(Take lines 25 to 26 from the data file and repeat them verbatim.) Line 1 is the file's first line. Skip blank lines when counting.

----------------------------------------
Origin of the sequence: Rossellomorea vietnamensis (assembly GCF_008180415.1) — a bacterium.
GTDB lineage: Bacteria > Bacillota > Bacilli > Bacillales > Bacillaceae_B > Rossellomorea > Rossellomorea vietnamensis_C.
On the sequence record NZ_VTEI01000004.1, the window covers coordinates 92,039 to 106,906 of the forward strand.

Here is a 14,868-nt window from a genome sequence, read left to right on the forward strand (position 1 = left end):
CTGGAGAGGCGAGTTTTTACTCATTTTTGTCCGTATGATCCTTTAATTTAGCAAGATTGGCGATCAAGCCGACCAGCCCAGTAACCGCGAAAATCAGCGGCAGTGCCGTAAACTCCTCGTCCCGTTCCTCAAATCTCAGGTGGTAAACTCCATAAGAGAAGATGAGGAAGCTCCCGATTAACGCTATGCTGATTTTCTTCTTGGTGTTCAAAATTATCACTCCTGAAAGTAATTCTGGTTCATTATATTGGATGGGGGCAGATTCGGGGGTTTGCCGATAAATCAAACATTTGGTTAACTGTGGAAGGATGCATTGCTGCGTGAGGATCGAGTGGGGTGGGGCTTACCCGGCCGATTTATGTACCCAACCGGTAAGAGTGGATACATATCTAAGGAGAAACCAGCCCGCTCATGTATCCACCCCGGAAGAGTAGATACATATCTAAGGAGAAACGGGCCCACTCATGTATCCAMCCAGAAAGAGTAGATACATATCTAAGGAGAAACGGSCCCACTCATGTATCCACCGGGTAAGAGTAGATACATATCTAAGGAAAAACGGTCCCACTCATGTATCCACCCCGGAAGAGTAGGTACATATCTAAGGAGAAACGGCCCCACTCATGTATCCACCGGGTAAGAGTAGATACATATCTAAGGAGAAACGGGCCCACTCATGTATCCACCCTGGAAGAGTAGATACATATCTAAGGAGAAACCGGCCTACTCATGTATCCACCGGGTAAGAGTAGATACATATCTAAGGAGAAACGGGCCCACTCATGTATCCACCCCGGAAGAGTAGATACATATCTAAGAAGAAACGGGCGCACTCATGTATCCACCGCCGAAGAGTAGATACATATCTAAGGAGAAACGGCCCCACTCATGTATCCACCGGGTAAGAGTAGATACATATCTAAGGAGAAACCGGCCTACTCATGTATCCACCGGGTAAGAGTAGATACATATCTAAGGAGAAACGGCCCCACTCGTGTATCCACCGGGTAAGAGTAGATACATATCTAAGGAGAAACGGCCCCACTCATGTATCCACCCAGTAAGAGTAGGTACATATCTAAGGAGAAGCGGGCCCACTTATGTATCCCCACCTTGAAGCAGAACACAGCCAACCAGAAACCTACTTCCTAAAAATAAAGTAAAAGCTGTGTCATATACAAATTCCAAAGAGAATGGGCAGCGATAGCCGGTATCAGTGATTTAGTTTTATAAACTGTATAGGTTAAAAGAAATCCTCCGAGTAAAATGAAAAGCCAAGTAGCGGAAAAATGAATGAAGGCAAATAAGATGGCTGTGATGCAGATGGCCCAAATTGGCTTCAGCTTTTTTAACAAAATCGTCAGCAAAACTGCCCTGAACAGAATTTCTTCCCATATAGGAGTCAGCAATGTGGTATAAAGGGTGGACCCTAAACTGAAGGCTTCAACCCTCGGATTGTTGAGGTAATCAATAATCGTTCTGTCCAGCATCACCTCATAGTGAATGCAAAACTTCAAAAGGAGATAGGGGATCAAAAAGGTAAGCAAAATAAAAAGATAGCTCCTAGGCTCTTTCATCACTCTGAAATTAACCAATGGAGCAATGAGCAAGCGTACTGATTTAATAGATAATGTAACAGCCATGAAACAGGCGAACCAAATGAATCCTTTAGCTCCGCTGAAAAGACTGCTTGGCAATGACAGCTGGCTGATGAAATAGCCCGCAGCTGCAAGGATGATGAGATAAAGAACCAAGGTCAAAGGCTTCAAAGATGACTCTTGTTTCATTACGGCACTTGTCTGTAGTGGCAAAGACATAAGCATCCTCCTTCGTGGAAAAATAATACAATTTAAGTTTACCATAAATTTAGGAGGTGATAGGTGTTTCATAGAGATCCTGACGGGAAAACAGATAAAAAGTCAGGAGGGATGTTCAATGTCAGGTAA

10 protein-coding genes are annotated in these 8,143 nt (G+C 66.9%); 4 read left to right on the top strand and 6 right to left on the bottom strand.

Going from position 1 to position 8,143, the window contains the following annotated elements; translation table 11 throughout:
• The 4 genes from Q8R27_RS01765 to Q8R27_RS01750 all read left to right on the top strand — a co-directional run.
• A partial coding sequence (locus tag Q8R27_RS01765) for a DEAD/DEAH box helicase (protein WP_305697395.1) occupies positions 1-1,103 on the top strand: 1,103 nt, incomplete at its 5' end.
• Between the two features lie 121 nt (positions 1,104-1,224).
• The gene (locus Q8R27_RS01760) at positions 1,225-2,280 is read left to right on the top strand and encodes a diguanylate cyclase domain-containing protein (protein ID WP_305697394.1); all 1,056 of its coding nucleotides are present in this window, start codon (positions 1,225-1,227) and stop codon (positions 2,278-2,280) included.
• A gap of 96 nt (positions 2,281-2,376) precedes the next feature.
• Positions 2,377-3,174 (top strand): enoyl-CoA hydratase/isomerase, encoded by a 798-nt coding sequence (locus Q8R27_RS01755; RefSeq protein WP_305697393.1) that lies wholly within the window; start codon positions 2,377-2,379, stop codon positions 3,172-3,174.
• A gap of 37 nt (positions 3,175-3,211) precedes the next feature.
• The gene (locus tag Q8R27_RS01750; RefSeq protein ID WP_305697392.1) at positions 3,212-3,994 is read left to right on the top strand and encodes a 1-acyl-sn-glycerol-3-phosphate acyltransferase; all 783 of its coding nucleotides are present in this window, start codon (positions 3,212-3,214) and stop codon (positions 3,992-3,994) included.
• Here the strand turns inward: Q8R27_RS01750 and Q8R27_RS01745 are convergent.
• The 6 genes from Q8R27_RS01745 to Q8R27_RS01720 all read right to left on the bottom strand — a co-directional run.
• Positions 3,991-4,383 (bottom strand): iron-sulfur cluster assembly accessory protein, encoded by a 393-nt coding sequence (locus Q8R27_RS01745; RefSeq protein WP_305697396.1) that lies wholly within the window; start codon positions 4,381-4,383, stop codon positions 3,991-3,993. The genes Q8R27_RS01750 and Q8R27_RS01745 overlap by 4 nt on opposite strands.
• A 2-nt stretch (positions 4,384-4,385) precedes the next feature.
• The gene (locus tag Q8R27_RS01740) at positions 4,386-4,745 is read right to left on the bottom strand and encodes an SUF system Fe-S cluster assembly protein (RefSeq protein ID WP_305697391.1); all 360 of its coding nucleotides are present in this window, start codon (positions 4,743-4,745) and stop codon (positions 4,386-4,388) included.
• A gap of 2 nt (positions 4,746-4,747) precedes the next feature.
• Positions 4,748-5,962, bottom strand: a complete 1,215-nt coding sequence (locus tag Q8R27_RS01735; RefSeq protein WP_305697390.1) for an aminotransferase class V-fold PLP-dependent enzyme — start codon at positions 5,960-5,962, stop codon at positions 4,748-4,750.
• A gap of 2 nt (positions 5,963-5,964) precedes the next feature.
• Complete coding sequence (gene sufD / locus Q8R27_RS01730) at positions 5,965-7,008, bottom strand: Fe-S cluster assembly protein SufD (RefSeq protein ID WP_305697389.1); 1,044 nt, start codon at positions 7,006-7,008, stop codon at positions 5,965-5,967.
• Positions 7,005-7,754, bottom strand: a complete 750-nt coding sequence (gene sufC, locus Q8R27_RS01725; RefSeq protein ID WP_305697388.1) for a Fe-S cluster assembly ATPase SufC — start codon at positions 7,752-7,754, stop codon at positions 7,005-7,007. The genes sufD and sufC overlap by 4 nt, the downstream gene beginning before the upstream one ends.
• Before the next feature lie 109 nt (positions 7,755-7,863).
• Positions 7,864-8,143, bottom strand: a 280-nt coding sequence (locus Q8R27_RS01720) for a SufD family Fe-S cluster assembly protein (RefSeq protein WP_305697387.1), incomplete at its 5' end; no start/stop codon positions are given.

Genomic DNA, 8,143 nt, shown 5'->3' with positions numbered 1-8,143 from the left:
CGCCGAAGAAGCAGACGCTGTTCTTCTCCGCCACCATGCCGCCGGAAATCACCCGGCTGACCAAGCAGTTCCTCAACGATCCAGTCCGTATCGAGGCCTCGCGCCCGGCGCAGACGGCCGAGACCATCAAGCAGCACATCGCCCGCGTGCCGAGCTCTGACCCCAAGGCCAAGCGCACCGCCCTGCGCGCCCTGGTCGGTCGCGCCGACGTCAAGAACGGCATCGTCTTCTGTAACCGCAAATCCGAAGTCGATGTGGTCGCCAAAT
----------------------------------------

• Positions 7,005-7,754, bottom strand: a complete 750-nt coding sequence (gene sufC, locus Q8R27_RS01725; RefSeq protein ID WP_305697388.1) for a Fe-S cluster assembly ATPase SufC — start codon at positions 7,752-7,754, stop codon at positions 7,005-7,007. The genes sufD and sufC overlap by 4 nt, the downstream gene beginning before the upstream one ends.
• Before the next feature lie 109 nt (positions 7,755-7,863).